And I remember thinking that he’s probably a heretic. But it just stayed in my mind for all these years … that for Jesus the gospel is that the kingdom of God is at hand. And in the last few years it’s just become clearer and clearer to me that it’s something that we should be paying attention to. That was kind of the germ behind the book and, at heart, my deepest sense of calling is in evangelism.
I wanted to write a book about the central message of Jesus that would be accessible to spiritual but not really religious people, as well as to Christians and my general readership. So The Secret Message of Jesus is really about Jesus’ message of the kingdom of God and trying to unpack what that means? What did that mean when he originally said it, and what does it mean today?
RM: There seems to be a move, within a certain section of evangelicalism, to reclaim kingdom of God language and thinking.
BM: I think that all my life there’s been a move going on that I was more or less unaware of. For example, in the seventies there was something called the Lausanne Covenant which was a very important statement by evangelicals around the world that marked a resurgence of interest in the way the gospels addressed issues of social justice and issues of poverty and racism and the environment. That was a statement of a very few then, but I think that sense that the gospel is holistic, that it touches every area of our lives has been growing.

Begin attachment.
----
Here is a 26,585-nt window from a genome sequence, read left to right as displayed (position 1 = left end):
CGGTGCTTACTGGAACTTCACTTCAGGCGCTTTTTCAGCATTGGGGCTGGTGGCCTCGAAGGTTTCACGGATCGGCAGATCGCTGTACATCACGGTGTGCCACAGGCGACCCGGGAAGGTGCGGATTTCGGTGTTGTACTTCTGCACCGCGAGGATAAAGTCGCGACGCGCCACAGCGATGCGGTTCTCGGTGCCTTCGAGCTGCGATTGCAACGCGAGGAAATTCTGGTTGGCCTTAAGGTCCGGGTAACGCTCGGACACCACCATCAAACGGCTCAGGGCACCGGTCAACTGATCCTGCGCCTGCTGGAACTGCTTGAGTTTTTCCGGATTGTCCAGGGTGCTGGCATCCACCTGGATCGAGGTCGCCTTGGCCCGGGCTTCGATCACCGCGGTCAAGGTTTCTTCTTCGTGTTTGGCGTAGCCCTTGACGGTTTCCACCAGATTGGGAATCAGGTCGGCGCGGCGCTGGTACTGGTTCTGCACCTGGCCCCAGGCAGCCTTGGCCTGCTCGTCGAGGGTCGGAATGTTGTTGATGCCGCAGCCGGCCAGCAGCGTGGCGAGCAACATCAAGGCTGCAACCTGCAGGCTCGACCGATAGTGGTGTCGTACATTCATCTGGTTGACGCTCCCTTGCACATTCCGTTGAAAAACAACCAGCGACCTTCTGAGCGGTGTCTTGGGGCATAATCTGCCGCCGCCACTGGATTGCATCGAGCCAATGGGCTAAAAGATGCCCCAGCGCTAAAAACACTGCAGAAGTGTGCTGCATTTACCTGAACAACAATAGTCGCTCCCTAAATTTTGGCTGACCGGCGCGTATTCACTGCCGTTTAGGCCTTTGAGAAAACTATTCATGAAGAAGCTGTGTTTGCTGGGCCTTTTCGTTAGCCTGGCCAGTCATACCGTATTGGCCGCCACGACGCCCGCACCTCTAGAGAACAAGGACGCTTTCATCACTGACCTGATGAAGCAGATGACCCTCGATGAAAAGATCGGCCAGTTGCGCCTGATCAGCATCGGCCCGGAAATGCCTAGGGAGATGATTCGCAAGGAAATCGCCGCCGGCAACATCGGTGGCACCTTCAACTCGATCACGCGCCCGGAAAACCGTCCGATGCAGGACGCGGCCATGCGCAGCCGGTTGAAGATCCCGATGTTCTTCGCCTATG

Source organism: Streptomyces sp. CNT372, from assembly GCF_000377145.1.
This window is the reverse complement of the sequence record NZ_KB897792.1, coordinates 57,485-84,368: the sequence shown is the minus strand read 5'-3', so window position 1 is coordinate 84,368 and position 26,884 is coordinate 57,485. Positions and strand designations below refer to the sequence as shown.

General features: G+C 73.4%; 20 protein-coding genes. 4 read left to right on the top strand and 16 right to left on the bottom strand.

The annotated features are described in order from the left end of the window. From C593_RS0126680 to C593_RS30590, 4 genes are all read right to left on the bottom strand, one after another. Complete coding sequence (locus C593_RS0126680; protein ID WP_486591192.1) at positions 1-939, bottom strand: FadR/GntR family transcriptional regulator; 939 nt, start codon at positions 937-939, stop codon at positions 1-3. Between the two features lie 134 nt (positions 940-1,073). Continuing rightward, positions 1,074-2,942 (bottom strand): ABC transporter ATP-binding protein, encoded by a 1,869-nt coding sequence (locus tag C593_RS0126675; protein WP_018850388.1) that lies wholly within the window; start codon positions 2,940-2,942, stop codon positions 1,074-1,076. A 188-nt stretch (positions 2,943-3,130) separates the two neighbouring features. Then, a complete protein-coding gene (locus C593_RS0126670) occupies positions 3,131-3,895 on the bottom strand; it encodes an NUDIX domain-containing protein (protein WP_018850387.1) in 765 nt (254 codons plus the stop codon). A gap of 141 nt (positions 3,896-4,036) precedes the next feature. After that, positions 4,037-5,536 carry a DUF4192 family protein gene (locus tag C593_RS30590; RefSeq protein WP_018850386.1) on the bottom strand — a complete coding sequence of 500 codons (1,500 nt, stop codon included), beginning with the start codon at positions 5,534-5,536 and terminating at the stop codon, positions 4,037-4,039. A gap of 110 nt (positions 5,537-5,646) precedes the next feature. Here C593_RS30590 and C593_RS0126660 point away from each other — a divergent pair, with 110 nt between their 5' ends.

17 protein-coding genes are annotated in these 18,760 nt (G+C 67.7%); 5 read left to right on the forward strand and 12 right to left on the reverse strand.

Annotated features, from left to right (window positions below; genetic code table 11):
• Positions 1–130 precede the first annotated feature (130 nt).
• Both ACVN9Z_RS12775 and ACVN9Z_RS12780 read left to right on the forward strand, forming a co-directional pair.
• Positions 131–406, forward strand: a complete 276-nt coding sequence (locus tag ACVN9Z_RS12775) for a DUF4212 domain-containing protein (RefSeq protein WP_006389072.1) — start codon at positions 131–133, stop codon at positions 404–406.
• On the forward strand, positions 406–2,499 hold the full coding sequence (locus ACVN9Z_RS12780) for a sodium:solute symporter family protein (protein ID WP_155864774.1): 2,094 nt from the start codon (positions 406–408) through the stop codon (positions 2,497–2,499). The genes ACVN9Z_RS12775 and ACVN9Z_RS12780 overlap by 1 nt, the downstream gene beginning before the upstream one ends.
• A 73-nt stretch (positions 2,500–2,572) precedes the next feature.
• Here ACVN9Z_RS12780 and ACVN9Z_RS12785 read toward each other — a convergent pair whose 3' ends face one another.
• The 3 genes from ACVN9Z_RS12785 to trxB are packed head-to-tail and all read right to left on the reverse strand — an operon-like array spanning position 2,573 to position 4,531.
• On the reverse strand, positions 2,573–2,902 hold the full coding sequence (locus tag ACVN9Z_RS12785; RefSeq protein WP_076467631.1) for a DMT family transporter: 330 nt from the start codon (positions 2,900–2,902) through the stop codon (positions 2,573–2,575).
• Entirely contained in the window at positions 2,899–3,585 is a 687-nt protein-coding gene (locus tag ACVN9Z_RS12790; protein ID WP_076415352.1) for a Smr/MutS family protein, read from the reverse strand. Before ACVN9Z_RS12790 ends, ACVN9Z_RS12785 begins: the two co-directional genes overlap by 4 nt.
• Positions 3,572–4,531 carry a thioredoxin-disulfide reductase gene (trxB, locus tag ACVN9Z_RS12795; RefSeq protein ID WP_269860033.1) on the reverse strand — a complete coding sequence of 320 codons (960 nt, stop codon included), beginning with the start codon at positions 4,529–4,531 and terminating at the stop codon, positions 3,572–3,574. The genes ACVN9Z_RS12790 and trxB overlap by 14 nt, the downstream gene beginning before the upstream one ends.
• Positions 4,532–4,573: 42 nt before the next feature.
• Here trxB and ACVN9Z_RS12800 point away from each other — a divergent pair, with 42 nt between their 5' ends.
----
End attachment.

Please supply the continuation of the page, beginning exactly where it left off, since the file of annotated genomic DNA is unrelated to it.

And I think that the kingdom of God thinking also brings together what you might call liberal Christians and conservative Christians. Liberal Christians have tended to emphasize the public and social dimensions of Jesus’ message and conservative Christians have tended to emphasize the private and individual dimensions. I think that Kingdom language brings both of those together nicely.
RM: And then you’ve got the more charismatic movements like the Vineyard movement who began to use that language in the 80s and early 90s.
BM: That’s right, John Wimber really had a lot to say about the kingdom. He was very influenced by a resurgence of interest in what the kingdom means. Of course, before the Vineyard, Kingdom language also brought together charismatic elements of the gospel. So, again, we see the gospel of the kingdom uniting all these seemingly separate elements of Jesus’ message and ministry.